Law firm held liable for trying to evict elderly tenant based on incorrect client records
A Manhattan law firm has agreed to pay $22,000 to an elderly tenant and $108,000 in legal fees after a federal judge ruled the firm was liable for moving to evict the man on the basis of a mistake.
U.S. District Judge Lorna Schofield said Kucker & Bruh “blindly” relied on the records of its new client, Mall Properties Inc., when it sought to evict 82-year-old Rafael Lee, the New York Law Journal reports. The client had failed to account for Lee’s rent exemption under a program designed to curb rent hikes for seniors.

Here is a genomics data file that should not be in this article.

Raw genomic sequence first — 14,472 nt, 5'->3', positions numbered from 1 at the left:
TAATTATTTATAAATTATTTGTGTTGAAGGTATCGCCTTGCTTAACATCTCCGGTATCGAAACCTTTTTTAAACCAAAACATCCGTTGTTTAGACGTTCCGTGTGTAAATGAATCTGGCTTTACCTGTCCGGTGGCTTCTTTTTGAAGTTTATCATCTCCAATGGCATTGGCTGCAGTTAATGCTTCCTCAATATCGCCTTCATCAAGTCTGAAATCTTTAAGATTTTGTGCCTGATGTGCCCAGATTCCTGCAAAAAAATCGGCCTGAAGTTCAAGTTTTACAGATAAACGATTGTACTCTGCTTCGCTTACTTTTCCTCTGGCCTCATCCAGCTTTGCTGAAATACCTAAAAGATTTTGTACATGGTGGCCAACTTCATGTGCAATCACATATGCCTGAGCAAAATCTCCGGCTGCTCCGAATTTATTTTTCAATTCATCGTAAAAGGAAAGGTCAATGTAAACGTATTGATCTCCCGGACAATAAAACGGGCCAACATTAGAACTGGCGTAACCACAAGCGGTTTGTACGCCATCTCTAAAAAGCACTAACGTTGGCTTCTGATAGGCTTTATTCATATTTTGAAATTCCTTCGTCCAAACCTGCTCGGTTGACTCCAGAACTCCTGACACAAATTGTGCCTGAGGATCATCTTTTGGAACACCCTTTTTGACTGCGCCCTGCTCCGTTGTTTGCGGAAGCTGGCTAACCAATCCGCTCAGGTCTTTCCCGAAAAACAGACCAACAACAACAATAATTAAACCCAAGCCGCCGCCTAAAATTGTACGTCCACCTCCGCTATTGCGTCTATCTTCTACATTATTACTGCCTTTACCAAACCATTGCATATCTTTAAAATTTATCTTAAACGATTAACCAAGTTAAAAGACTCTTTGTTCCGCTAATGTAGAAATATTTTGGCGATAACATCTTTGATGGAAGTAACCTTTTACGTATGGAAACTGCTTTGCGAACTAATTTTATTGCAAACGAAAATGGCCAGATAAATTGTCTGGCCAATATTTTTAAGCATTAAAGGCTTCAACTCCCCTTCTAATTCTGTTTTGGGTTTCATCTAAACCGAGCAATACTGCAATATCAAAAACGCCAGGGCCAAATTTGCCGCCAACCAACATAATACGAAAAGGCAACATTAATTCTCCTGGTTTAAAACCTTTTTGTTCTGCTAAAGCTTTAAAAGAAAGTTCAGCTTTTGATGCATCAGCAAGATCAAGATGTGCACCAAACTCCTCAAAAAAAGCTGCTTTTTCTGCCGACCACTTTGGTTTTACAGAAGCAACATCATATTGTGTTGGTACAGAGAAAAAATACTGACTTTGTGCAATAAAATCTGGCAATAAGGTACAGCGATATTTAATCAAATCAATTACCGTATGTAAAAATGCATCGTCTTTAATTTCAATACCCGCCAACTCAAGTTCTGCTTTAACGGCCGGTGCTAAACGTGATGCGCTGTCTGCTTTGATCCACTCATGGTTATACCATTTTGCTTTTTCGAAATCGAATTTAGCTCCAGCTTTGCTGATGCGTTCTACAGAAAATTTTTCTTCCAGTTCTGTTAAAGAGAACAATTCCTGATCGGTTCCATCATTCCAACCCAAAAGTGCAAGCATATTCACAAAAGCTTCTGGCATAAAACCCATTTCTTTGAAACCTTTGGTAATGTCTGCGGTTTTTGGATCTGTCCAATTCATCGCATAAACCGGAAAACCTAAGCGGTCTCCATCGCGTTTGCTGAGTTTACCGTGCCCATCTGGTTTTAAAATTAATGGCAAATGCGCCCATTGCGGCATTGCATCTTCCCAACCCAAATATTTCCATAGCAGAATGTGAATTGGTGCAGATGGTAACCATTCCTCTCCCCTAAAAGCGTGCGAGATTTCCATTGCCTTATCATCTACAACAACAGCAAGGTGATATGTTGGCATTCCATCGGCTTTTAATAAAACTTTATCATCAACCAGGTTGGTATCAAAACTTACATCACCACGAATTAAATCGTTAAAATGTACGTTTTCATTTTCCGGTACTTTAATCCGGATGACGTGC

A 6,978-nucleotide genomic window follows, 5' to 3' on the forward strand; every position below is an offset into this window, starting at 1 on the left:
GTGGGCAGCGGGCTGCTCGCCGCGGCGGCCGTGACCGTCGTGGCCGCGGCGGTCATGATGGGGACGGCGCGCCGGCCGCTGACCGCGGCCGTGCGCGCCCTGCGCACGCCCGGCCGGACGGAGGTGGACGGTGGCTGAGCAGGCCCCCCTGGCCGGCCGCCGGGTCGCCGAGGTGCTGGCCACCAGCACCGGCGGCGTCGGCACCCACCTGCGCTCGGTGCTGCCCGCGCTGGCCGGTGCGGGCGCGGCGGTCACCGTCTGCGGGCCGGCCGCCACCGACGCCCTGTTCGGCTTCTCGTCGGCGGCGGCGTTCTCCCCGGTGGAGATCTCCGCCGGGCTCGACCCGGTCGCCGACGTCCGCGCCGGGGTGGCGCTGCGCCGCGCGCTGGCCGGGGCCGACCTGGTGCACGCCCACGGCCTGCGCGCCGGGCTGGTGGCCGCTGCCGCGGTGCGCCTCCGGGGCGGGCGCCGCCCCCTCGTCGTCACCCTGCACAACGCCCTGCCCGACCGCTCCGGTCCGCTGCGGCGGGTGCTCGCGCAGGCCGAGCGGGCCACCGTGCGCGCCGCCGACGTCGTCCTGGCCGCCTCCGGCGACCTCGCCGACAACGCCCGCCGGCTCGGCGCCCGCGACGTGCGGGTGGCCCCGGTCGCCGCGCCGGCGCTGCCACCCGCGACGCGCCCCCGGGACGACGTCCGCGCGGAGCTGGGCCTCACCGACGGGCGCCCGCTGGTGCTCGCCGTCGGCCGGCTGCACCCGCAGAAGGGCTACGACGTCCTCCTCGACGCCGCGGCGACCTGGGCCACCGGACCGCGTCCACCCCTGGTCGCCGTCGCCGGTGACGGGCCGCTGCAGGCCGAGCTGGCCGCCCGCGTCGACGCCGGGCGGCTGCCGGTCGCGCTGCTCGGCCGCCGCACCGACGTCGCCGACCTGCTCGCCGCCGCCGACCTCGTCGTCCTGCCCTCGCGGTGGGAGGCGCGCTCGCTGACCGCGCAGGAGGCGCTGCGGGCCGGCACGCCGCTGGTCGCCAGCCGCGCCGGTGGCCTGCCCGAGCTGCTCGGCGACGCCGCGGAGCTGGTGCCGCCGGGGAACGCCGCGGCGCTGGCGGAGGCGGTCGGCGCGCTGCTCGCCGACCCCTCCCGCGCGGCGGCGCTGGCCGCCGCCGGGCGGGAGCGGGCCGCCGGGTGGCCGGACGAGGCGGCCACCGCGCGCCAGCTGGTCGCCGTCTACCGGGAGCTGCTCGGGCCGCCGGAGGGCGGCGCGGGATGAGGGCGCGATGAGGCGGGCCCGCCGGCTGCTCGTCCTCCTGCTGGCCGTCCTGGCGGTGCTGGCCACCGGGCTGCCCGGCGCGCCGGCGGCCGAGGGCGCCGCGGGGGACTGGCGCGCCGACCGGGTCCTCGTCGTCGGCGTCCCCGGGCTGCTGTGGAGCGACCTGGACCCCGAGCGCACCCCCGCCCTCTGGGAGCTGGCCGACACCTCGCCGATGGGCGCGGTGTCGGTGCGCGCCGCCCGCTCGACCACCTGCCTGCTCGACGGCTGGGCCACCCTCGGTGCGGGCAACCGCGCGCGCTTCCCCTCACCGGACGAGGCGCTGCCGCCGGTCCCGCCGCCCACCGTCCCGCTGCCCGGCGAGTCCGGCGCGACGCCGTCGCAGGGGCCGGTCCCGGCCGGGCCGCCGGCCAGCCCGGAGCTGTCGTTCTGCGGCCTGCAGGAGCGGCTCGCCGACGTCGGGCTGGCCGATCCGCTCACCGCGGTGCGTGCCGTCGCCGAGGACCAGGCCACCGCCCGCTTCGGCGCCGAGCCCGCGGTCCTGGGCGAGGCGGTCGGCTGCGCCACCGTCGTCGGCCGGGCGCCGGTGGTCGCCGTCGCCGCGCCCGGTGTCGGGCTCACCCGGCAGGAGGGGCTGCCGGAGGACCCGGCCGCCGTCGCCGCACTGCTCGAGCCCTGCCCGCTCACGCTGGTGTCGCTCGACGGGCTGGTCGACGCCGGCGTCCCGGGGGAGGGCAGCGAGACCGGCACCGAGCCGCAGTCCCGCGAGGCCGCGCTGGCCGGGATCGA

Though Kucker & Bruh quickly stopped the eviction proceeding, it was still liable under the Fair Debt Collection Practices Act, Schofield said.
Lawyer James Fishman represented Lee. He told the Wall Street Journal Law Blog (sub. req.) the case represents a “paradigm shift for the landlord bar” that will result in fewer errors.
Lawyers who represent landlords, on the other hand, expressed alarm in interviews with the Law Blog. It’s a “very dangerous decision for lawyers,” said lawyer Adam Leitman Bailey. The judge “could not possibly understand the halls of housing court and the landlord-tenant industry.”